Wednesday, January 28, 2009

Saint Thomas Aquinas

Thomas Aquinas, commemorated on this day, was born in 1224 or 1225, and at the age of five was sent by his parents to live in a Benedictine monastery, where they hoped he would follow in the footsteps of his uncle, the monastery's abbot. This didn't work out for his family, as he eventually became a Dominican friar instead. They had him abducted and imprisoned for two years, trying to convince him to renounce the Dominican order, but without success.

In adulthood, Aquinas became a prominent theologian and philosopher, his reputation continuing into the present day. Fifty years after his death on March 7, 1274, he was proclaimed a saint by Pope John XXII. Subsequent popes have declared that the theology of Aquinas is considered definitive for the Roman Catholic Church.

In addition to his many theological works, he wrote many Latin hymns that have been translated by different poets over the years. Some of the most well known have become part of the Catholic liturgy, such as this one, the Latin O salutaris Hostia.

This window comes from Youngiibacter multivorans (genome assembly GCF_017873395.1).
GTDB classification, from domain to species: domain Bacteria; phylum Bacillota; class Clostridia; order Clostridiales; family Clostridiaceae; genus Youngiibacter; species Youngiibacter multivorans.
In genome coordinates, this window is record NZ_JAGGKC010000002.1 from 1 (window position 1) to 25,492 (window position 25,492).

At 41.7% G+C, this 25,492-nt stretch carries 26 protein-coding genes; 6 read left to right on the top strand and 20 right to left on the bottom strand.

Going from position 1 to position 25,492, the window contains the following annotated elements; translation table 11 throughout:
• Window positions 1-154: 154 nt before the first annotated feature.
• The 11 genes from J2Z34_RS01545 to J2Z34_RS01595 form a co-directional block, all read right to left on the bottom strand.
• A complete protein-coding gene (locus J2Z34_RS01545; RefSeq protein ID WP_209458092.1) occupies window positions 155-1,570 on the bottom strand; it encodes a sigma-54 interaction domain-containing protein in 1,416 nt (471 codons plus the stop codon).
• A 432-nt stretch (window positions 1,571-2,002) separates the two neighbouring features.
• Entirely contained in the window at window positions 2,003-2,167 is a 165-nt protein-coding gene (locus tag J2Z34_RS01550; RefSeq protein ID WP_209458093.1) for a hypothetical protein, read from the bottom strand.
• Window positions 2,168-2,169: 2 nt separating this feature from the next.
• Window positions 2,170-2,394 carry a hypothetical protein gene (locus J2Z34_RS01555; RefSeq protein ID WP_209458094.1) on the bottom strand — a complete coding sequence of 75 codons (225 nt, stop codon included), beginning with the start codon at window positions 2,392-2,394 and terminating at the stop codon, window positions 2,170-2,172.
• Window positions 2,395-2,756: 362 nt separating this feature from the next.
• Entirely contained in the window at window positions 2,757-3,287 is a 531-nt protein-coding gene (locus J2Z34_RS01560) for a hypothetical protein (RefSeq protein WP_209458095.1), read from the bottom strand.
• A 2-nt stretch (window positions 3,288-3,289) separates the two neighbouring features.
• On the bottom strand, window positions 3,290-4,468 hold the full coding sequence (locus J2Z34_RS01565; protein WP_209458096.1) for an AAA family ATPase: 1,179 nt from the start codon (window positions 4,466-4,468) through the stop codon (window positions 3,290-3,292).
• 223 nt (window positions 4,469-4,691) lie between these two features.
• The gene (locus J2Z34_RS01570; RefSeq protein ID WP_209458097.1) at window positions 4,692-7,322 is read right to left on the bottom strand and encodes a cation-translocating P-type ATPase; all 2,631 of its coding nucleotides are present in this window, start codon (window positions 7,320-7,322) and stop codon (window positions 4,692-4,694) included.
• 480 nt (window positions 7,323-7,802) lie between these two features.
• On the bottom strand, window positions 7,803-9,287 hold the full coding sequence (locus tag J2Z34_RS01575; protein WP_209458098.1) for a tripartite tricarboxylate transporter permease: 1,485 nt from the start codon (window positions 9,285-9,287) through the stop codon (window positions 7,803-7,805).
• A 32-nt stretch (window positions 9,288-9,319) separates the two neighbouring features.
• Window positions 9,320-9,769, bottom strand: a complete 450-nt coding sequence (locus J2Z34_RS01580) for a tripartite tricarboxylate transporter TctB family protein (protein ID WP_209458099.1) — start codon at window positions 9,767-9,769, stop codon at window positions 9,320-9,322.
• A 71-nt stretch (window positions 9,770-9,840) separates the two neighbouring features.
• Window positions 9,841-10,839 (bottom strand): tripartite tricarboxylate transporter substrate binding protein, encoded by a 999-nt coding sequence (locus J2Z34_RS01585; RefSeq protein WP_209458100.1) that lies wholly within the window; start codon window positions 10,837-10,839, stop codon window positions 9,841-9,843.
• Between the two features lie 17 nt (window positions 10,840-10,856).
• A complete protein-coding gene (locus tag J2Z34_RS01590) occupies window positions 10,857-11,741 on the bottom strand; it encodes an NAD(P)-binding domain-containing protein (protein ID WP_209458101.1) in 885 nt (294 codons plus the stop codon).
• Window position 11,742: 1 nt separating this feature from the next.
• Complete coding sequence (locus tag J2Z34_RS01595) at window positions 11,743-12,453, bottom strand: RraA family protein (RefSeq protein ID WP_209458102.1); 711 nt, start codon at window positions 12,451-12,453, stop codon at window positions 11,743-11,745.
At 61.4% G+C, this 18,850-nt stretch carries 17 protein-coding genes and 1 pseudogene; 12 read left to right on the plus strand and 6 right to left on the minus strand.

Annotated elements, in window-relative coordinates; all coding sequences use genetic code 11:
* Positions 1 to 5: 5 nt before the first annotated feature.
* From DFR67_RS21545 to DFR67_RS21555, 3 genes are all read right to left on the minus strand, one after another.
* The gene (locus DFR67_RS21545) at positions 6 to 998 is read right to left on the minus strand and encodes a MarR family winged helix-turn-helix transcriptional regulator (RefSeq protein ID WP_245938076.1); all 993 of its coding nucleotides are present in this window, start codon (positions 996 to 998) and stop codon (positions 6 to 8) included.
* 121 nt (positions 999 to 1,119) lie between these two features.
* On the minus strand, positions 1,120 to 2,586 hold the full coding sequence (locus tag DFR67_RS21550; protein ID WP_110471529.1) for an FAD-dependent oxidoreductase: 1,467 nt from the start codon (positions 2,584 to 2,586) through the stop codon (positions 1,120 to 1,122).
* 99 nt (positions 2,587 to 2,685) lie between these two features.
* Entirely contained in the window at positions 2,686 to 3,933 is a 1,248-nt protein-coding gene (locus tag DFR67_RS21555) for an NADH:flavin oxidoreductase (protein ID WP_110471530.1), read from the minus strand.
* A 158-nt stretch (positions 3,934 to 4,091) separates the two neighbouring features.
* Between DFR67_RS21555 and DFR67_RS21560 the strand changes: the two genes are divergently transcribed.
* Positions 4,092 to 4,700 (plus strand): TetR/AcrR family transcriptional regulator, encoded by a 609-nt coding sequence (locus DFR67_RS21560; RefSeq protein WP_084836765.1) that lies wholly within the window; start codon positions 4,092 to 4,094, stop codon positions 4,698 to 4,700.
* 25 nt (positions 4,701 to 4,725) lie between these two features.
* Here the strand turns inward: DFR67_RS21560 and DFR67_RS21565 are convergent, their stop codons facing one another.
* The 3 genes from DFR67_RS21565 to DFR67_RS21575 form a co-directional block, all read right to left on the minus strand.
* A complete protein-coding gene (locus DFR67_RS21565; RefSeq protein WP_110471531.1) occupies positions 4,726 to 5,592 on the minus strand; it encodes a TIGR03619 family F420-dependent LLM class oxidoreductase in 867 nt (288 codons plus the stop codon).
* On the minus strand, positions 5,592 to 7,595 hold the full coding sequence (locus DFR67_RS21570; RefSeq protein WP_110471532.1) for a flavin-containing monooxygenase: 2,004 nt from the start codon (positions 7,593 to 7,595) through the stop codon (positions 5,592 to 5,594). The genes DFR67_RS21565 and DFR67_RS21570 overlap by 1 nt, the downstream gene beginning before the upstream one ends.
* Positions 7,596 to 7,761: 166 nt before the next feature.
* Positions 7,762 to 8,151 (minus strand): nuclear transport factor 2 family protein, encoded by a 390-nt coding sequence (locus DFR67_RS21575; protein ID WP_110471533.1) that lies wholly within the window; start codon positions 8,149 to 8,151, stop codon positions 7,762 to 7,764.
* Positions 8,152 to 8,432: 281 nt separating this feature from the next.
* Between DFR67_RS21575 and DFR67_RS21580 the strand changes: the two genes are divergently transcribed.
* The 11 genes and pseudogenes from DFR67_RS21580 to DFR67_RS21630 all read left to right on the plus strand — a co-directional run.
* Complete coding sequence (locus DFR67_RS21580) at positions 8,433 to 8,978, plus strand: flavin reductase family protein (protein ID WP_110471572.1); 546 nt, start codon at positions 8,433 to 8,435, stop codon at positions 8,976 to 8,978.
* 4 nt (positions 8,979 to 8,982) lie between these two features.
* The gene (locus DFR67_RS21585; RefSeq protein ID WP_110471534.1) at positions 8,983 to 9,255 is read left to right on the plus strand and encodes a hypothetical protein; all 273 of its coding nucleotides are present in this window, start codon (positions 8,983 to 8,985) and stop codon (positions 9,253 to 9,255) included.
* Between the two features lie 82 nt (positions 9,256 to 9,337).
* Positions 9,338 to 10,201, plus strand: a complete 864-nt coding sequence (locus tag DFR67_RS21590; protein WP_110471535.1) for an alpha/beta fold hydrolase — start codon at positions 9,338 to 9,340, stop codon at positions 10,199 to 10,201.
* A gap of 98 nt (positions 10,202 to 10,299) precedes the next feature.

O saving Victim, open wide
The gate of heaven to us below;
Our foes press on from every side;
Thine aid supply; thy strength bestow.

All praise and thanks to thee ascend
Forevermore, blest One in Three;
O grant us life that shall not end
In our true native land with thee.

Thomas Aquinas, 13th c.;
tr. Edward Caswall,1849, and others
Samuel Sebastian Wesley, 1872

This short hymn is the final section of a longer text, Verbum supernum prodiens, and is sung during the rite of Benediction of the Blessed Sacrament, celebrated in the Roman Catholic church, the Western Rite Orthodox Church, and in some Anglo-Catholic Episcopal/Anglican churches.

Another Aquinas hymn, the Tantum ergo, is also sung during Benediction of the Blessed Sacrament. At my own church, Benediction is celebrated a few times a year during Evensong services. The congregation sings O salutaris Hostia (as the hymn above), followed by a choral setting of the Tantum ergo. I sometimes wonder about reversing them; having a choral setting of the O Salutaris (of which there are many) and a metrical hymn version of the Tantum ergo, but we never do it that way. There may well be some arcane liturgical rule about why not.

At YouTube you can hear one of the Tantum ergo settings
we have sung, by Gabriel Faure, performed by a choir of men and boys (we do a standard four-part arrangement, with tenor solo instead of boy soprano).

No comments: